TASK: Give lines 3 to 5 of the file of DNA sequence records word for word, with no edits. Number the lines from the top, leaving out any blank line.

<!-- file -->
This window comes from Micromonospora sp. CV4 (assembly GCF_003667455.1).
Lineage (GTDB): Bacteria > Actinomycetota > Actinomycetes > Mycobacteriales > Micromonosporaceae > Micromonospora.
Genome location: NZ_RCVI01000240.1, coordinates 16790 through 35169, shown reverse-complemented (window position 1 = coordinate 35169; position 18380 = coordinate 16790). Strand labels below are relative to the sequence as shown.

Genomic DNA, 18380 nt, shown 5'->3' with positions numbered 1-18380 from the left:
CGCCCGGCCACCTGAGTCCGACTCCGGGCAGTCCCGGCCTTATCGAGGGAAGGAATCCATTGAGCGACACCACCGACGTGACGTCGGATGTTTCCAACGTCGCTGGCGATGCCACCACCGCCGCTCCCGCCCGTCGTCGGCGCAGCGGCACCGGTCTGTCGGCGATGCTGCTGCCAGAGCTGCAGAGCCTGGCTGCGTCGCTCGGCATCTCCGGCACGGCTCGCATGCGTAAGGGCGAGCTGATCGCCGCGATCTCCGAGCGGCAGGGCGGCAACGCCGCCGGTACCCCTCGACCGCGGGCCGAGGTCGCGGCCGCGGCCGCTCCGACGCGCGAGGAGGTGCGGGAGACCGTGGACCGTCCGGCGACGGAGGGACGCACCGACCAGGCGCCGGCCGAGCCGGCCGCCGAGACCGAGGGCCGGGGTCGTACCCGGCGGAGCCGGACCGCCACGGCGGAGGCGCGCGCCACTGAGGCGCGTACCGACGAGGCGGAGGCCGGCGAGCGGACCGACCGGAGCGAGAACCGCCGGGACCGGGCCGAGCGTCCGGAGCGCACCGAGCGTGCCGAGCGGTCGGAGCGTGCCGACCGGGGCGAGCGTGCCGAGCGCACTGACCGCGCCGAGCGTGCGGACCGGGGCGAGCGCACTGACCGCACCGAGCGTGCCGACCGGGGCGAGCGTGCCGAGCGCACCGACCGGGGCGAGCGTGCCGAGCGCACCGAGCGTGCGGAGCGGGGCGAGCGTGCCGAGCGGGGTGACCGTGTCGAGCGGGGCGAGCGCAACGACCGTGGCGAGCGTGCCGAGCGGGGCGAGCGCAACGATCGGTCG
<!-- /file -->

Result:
Genome location: NZ_RCVI01000240.1, coordinates 16790 through 35169, shown reverse-complemented (window position 1 = coordinate 35169; position 18380 = coordinate 16790). Strand labels below are relative to the sequence as shown.

Genomic DNA, 18380 nt, shown 5'->3' with positions numbered 1-18380 from the left:
CGCCCGGCCACCTGAGTCCGACTCCGGGCAGTCCCGGCCTTATCGAGGGAAGGAATCCATTGAGCGACACCACCGACGTGACGTCGGATGTTTCCAACGTCGCTGGCGATGCCACCACCGCCGCTCCCGCCCGTCGTCGGCGCAGCGGCACCGGTCTGTCGGCGATGCTGCTGCCAGAGCTGCAGAGCCTGGCTGCGTCGCTCGGCATCTCCGGCACGGCTCGCATGCGTAAGGGCGAGCTGATCGCCGCGATCTCCGAGCGGCAGGGCGGCAACGCCGCCGGTACCCCTCGACCGCGGGCCGAGGTCGCGGCCGCGGCCGCTCCGACGCGCGAGGAGGTGCGGGAGACCGTGGACCGTCCGGCGACGGAGGGACGCACCGACCAGGCGCCGGCCGAGCCGGCCGCCGAGACCGAGGGCCGGGGTCGTACCCGGCGGAGCCGGACCGCCACGGCGGAGGCGCGCGCCACTGAGGCGCGTACCGACGAGGCGGAGGCCGGCGAGCGGACCGACCGGAGCGAGAACCGCCGGGACCGGGCCGAGCGTCCGGAGCGCACCGAGCGTGCCGAGCGGTCGGAGCGTGCCGACCGGGGCGAGCGTGCCGAGCGCACTGACCGCGCCGAGCGTGCGGACCGGGGCGAGCGCACTGACCGCACCGAGCGTGCCGACCGGGGCGAGCGTGCCGAGCGCACCGACCGGGGCGAGCGTGCCGAGCGCACCGAGCGTGCGGAGCGGGGCGAGCGTGCCGAGCGGGGTGACCGTGTCGAGCGGGGCGAGCGCAACGACCGTGGCGAGCGTGCCGAGCGGGGCGAGCGCAACGATCGGTCG